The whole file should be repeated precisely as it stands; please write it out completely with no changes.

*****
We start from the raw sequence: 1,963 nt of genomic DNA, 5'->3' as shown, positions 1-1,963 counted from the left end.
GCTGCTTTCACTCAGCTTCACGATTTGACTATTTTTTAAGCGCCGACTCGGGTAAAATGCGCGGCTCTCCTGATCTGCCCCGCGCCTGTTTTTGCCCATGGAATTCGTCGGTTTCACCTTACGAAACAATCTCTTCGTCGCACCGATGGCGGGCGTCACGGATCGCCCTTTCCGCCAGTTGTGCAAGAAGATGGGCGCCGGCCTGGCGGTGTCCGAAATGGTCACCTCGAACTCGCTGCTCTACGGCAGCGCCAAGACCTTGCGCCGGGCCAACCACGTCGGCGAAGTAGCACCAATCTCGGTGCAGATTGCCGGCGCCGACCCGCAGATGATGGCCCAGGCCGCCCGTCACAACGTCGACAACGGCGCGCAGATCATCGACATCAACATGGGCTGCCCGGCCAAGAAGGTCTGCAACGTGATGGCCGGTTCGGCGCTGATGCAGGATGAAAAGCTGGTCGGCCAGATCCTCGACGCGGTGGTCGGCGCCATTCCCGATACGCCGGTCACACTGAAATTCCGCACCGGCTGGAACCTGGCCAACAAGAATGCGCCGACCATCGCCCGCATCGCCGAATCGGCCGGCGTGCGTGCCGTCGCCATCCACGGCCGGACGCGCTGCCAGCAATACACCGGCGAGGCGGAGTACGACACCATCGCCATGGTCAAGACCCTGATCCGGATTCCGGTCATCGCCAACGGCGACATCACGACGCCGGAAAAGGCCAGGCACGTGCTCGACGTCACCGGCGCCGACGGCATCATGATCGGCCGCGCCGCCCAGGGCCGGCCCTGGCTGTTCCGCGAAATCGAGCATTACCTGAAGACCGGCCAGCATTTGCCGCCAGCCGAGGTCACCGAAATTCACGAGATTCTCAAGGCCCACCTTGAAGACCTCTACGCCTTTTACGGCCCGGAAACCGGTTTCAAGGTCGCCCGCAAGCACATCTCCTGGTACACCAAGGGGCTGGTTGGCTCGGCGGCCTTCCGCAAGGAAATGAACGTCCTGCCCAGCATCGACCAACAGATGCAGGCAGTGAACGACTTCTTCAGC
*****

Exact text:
We start from the raw sequence: 1,963 nt of genomic DNA, 5'->3' as shown, positions 1-1,963 counted from the left end.
GCTGCTTTCACTCAGCTTCACGATTTGACTATTTTTTAAGCGCCGACTCGGGTAAAATGCGCGGCTCTCCTGATCTGCCCCGCGCCTGTTTTTGCCCATGGAATTCGTCGGTTTCACCTTACGAAACAATCTCTTCGTCGCACCGATGGCGGGCGTCACGGATCGCCCTTTCCGCCAGTTGTGCAAGAAGATGGGCGCCGGCCTGGCGGTGTCCGAAATGGTCACCTCGAACTCGCTGCTCTACGGCAGCGCCAAGACCTTGCGCCGGGCCAACCACGTCGGCGAAGTAGCACCAATCTCGGTGCAGATTGCCGGCGCCGACCCGCAGATGATGGCCCAGGCCGCCCGTCACAACGTCGACAACGGCGCGCAGATCATCGACATCAACATGGGCTGCCCGGCCAAGAAGGTCTGCAACGTGATGGCCGGTTCGGCGCTGATGCAGGATGAAAAGCTGGTCGGCCAGATCCTCGACGCGGTGGTCGGCGCCATTCCCGATACGCCGGTCACACTGAAATTCCGCACCGGCTGGAACCTGGCCAACAAGAATGCGCCGACCATCGCCCGCATCGCCGAATCGGCCGGCGTGCGTGCCGTCGCCATCCACGGCCGGACGCGCTGCCAGCAATACACCGGCGAGGCGGAGTACGACACCATCGCCATGGTCAAGACCCTGATCCGGATTCCGGTCATCGCCAACGGCGACATCACGACGCCGGAAAAGGCCAGGCACGTGCTCGACGTCACCGGCGCCGACGGCATCATGATCGGCCGCGCCGCCCAGGGCCGGCCCTGGCTGTTCCGCGAAATCGAGCATTACCTGAAGACCGGCCAGCATTTGCCGCCAGCCGAGGTCACCGAAATTCACGAGATTCTCAAGGCCCACCTTGAAGACCTCTACGCCTTTTACGGCCCGGAAACCGGTTTCAAGGTCGCCCGCAAGCACATCTCCTGGTACACCAAGGGGCTGGTTGGCTCGGCGGCCTTCCGCAAGGAAATGAACGTCCTGCCCAGCATCGACCAACAGATGCAGGCAGTGAACGACTTCTTCAGC